"It's Gone, The Market Has Evaporated:" Maine's Blueberry Industry In Crisis After Trade War Escalation

If you thought corn and soybean farmers in the Central and Midwest US had it rough, Maine's blueberry industry just witnessed the largest ever collapse in sales to China, because that country imposed a 70% tariff on berries in retaliation to President Trump's tariffs targeting Chinese goods.

Maine's blueberry industry could be on the verge of a crisis, a 70% tariff rate has generated so much confusion and uncertainties that berry farmers are asking for a government bailout to prevent a tidal wave of farm bankruptcies in the state.

However, what's surprising, is that the US Department of Agriculture (USDA) denied berry farmers government bailouts this summer, which were mostly reserved for corn and soybean farmers in the Midwest.

"I thought we had a pretty good case," says Nancy McBrady, director of the Department's Bureau of Agriculture, Food and Rural Resources. "There's a demonstrated challenge relative to loss of access to China because of the trade dispute. Its gone, the market has evaporated."

McBrady told WCSH Maine that exports account for 20 to 25% of sales of Maine blueberries, and China was a massive part of that.

The Wild Blueberry Commission said Maine sells blueberries to several major international markets, including Japan and Korea, the global trade war has not yet harmed those sales.

The Commission warned that when President Trump slapped China with tariffs, and China retaliated against US berry producers, it enabled Canadian berry producers to take away Maine's market share into China completely.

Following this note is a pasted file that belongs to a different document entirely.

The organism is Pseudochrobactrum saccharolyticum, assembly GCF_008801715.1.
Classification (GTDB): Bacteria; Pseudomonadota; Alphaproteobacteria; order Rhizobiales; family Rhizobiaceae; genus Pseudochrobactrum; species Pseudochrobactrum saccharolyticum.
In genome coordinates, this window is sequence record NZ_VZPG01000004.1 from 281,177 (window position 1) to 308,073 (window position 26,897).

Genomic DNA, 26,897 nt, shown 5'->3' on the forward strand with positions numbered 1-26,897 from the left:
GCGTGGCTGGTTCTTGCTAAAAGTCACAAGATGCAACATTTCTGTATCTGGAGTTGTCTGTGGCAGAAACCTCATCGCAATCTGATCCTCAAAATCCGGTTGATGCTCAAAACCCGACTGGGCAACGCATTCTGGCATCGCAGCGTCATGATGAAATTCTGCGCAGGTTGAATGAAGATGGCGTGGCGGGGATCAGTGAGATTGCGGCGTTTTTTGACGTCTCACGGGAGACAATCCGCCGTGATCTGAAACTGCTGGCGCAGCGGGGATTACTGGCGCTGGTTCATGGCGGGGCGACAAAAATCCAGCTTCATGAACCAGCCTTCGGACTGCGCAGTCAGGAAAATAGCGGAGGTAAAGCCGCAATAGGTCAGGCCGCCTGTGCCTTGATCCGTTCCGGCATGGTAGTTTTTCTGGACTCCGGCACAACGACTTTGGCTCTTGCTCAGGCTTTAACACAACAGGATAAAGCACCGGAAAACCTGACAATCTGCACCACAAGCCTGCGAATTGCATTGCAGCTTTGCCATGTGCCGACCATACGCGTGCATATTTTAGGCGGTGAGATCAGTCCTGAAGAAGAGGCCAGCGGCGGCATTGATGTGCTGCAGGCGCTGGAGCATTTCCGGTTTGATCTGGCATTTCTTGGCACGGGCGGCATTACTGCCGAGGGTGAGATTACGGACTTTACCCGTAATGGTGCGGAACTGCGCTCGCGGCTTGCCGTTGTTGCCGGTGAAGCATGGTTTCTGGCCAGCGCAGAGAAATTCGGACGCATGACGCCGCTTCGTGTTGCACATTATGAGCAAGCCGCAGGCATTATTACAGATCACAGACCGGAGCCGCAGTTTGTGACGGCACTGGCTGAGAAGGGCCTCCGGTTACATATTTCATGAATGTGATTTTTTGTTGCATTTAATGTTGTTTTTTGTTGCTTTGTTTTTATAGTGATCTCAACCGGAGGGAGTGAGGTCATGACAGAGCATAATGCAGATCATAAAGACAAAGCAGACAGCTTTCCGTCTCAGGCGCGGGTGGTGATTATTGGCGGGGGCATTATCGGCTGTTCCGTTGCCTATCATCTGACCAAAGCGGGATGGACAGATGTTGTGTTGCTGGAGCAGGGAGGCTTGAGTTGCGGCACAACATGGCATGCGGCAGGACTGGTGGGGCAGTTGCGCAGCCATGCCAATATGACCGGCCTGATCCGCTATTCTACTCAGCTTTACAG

"If Canada is selling berries in China, they are not sending them to the USA, which have a good impact on us," Paul Sweetland, owner of Coastal Blueberry Services, said.

McBrady said the Commission needs to rework supply chains and increase domestic sales of the berries. But she said President Trump needs to settle trade disputes before more damage tips Maine's berry industry into further crisis.

"We just hope the trade situation can be stabilized. Ultimately that's where everybody wants to end up, so we don't have to rely on government programs to provide this type of assistance."

And there's more terrible news for berry farmers, the entire agriculture complex, and quite frankly multinationals in the US on Friday morning.

China announced it would levy retaliatory tariffs on another $75BN in US goods with rates anywhere between 5 and 10%, with the tariffs set to be implemented in two batches, one at midnight on Sept 1 and another at midnight on Dec 15.

Additionally, China said it would resume 25% tariffs on US autos, stating that "China's adoption of tariff-adding measures is a forced move to deal with US unilateralism and trade protectionism."

There was even a headline that stated China would impose an extra 5% tariff on soybeans on Sept.1.

With that being said, everyone is focused on farmers imploding in the Midwest. Now there's more evidence the farm crisis is spreading.